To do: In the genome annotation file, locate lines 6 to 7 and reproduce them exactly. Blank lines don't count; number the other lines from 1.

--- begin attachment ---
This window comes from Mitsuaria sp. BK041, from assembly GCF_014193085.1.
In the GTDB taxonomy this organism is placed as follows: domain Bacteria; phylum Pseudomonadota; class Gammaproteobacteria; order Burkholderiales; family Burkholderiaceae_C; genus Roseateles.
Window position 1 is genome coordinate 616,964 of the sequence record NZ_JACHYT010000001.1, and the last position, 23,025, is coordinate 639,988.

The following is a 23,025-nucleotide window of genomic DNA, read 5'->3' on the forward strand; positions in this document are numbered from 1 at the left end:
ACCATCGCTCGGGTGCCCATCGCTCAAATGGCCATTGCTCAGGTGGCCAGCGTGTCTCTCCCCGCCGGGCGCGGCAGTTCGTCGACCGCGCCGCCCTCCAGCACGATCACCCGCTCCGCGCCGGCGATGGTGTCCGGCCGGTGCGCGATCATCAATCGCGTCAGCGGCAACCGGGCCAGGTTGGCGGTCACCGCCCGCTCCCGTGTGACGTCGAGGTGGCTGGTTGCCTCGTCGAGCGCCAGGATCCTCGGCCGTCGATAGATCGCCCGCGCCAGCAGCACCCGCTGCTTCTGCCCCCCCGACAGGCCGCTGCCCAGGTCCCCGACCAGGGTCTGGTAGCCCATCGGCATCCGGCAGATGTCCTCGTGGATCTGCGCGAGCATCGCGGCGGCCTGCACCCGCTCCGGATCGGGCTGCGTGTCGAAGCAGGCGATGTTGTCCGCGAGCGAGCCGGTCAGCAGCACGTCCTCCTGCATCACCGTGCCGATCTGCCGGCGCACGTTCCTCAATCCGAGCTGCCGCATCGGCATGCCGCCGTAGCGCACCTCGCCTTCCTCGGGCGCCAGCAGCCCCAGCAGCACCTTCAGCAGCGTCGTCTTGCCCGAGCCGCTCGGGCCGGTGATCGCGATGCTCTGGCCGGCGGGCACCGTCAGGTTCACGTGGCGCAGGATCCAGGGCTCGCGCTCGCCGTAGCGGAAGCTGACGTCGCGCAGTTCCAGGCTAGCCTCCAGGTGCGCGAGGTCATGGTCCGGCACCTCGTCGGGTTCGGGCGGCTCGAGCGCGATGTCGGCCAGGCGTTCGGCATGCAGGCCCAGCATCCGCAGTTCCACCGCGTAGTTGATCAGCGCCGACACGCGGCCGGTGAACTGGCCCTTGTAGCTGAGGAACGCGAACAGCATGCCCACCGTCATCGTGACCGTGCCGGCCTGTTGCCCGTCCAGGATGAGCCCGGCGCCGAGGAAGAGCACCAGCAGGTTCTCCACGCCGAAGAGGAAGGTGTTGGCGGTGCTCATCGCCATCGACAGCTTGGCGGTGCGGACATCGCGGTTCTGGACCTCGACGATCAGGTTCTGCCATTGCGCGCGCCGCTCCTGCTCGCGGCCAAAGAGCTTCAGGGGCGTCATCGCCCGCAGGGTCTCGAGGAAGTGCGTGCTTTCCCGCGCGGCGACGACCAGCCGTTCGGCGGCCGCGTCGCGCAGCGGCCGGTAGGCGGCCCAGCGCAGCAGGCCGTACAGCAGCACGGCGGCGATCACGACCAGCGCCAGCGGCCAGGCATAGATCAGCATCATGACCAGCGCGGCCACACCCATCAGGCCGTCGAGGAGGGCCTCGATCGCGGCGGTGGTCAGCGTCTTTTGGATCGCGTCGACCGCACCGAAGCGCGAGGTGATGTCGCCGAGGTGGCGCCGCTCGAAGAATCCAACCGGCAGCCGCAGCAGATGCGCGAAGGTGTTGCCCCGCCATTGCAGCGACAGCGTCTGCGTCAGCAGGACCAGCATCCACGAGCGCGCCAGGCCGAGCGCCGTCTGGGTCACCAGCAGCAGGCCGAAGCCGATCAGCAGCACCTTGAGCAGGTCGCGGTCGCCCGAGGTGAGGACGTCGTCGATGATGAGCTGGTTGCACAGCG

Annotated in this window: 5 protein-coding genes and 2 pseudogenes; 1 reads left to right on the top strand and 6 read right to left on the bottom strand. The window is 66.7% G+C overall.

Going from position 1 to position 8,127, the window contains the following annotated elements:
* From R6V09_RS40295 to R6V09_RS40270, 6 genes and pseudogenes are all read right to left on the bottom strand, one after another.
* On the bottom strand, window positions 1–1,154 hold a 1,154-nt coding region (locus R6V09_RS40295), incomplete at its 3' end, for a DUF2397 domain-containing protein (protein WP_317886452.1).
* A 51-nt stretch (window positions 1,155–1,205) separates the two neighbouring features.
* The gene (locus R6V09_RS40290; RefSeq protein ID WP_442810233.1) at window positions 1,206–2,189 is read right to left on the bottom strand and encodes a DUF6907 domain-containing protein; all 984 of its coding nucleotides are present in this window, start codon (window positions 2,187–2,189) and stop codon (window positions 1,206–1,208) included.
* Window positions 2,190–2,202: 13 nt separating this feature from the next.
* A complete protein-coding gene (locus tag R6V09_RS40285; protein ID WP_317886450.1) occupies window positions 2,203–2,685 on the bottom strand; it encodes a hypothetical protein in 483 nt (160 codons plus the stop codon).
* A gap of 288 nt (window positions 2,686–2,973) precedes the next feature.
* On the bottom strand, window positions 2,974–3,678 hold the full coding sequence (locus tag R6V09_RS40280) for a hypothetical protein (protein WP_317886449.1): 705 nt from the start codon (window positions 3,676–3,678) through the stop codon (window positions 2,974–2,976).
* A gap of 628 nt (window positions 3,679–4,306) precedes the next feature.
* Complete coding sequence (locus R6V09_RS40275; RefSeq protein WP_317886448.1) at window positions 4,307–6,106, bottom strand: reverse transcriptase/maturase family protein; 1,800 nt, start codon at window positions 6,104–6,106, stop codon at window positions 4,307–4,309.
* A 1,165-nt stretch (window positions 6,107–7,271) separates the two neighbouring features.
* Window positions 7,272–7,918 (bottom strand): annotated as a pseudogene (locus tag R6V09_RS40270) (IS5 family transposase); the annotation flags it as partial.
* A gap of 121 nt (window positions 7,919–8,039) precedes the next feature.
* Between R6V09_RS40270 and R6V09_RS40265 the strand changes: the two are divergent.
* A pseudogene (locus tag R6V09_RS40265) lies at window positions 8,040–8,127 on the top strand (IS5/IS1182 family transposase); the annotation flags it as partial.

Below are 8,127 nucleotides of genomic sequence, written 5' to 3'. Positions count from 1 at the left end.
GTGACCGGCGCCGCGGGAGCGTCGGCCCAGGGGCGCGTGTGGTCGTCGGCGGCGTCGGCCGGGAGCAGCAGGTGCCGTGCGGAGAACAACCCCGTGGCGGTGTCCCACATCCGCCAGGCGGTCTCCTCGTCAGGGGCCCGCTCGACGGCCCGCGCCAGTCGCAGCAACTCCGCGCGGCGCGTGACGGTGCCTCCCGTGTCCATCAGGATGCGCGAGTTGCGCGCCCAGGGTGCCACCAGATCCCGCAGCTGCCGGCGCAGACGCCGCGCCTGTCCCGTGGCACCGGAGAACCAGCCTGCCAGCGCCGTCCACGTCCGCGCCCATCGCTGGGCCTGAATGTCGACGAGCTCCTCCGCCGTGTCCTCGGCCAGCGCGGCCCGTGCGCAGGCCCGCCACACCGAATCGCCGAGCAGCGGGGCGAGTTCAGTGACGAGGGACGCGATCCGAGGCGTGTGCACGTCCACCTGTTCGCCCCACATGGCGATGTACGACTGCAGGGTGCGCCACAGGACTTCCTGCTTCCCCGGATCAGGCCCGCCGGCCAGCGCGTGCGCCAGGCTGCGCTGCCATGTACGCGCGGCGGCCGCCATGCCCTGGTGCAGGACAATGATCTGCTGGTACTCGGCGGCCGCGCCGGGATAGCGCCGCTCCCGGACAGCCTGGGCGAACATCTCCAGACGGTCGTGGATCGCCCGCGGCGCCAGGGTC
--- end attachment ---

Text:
Annotated in this window: 5 protein-coding genes and 2 pseudogenes; 1 reads left to right on the top strand and 6 read right to left on the bottom strand. The window is 66.7% G+C overall.

Going from position 1 to position 8,127, the window contains the following annotated elements: